Against a conventional candidate, Museveni might have cruised to an easy victory. Bohemian challenger Robert Kyagulanyi, aka Bobi Wine, is not a conventional candidate. The musician and MP for Kyadondo East radiates charm. 'He’s just so charismatic,' says a campaign adviser. 'The only reason you could not like Bobi Wine, is if you haven’t met him.'

Kyagulanyi’s involvement in politics began during the viciously contested 2016 election campaign, when he released a glossy music video entitled Dembe. Singing in Luganda, the then-33-year-old introduces himself as 'ghetto president' and forcefully condemns election violence (the title of the song means ‘peace’ in Luganda). After Museveni won a fifth term in office, Kyagulanyi decided to take matters into his own hands. A year later, trading on his widespread name recognition, he won the Kyadondo East by-election in a landslide. Two years after that, he announced his candidacy for president at the 2021 election.

Kyagulanyi is brazenly self-confident. It was Kyagulanyi who exposed the 29-million-shilling pay out to MPs for abolishing the presidential age limit. He has been arrested numerous times and is constantly harassed by the police. In August 2018, he spent a week in police custody, where he was allegedly tortured, beaten, and injected with an unknown substance. Museveni dismissed allegations of torture as 'fake news'. During clashes between police and his supporters in December, Kyagulanyi was shot at and several of his campaign staff were put 'in critical condition'. A few days later, the MP began wearing a bulletproof vest to his rallies.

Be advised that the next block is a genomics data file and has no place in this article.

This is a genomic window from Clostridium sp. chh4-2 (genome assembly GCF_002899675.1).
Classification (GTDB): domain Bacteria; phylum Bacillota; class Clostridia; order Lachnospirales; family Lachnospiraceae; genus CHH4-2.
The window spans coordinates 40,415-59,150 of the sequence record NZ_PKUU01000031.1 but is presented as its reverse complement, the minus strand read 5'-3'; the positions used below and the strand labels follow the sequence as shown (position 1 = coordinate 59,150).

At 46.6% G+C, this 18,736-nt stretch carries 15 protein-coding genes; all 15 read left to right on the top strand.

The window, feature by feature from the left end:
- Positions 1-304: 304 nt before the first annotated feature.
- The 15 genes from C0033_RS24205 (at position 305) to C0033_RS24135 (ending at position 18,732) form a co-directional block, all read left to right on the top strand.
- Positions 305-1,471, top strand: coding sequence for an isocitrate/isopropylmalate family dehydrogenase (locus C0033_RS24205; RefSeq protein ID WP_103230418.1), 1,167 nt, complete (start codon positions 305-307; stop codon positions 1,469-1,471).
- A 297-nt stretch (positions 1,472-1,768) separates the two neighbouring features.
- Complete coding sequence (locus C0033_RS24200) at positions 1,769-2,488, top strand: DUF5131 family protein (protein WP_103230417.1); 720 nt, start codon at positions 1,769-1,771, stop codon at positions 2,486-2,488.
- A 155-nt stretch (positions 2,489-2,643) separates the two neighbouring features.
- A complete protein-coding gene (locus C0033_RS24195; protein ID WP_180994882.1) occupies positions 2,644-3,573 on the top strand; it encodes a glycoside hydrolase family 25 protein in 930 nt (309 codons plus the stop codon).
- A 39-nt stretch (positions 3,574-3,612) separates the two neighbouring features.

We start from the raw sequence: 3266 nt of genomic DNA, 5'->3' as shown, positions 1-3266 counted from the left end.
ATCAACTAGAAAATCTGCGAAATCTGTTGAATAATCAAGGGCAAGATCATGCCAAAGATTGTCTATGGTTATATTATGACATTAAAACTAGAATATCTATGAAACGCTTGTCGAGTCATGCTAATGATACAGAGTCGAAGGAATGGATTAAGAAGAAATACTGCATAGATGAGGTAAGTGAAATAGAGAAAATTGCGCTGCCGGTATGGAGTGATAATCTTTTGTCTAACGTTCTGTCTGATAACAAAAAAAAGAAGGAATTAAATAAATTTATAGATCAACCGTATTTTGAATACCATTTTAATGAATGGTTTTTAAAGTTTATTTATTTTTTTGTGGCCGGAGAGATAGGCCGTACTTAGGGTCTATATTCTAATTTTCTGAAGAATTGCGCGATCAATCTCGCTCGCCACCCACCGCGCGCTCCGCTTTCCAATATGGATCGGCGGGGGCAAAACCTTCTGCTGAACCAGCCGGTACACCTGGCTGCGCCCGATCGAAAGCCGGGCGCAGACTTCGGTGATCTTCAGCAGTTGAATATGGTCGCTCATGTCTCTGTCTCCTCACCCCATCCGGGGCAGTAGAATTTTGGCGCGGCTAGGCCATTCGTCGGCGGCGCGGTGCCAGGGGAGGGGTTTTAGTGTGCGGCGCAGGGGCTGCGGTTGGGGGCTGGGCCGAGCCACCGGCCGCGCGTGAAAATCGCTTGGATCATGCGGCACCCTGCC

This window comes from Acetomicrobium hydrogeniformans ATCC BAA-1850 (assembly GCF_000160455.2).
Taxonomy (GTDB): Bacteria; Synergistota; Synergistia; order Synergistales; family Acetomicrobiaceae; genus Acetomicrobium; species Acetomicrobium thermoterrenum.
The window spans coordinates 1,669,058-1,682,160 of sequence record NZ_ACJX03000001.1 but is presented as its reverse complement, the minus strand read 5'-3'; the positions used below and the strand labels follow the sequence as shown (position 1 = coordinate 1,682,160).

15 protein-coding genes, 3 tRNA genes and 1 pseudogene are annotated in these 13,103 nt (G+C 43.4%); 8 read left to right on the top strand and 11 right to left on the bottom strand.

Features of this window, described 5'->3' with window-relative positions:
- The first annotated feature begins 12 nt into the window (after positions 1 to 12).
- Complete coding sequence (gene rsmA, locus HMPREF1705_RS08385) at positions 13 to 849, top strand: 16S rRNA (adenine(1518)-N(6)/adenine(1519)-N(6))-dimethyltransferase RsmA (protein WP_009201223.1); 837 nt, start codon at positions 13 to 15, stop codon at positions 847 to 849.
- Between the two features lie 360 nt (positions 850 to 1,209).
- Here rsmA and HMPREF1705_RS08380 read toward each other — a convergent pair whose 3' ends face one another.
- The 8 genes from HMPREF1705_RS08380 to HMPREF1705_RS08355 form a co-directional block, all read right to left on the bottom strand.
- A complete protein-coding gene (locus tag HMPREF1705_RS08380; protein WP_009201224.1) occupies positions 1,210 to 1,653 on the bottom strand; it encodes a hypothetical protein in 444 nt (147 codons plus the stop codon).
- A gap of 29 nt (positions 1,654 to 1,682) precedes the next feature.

Kyagulanyi is such a dangerous challenger because his ego prevents him from backing down. He is convinced that the vote is rigged against him and 'that if it is a fair election, he would win by 70 per cent'. He sees himself as a modern Mandela — his agenda is to reform Uganda and then leave office. 'The people he admires are people like Obama and Mandela… he would love to be Mandela,’ his aide explains. In November, Kyagulanyi released a music video entitled Ballot or Bullet, a re-interpretation of the words of American civil rights campaigner Malcom X. Mandela’s voice plays prominently at the start: 'there is no easy road to freedom'.

Kyagulanyi is surrounded by a cohort of true believers, spellbound by his force of personality and optimistic about his chances. Some close to him think that Museveni’s days are numbered. '[Bobi] will end up president or dead… I don’t see things going back to normal.'

If no presidential candidate gets more than 50 percent of the vote on 14 January, the election will go to a run-off and the violence could get worse. There has never been a peaceful transition of power in Uganda and — whoever wins the election — it is unlikely that this time will be any different.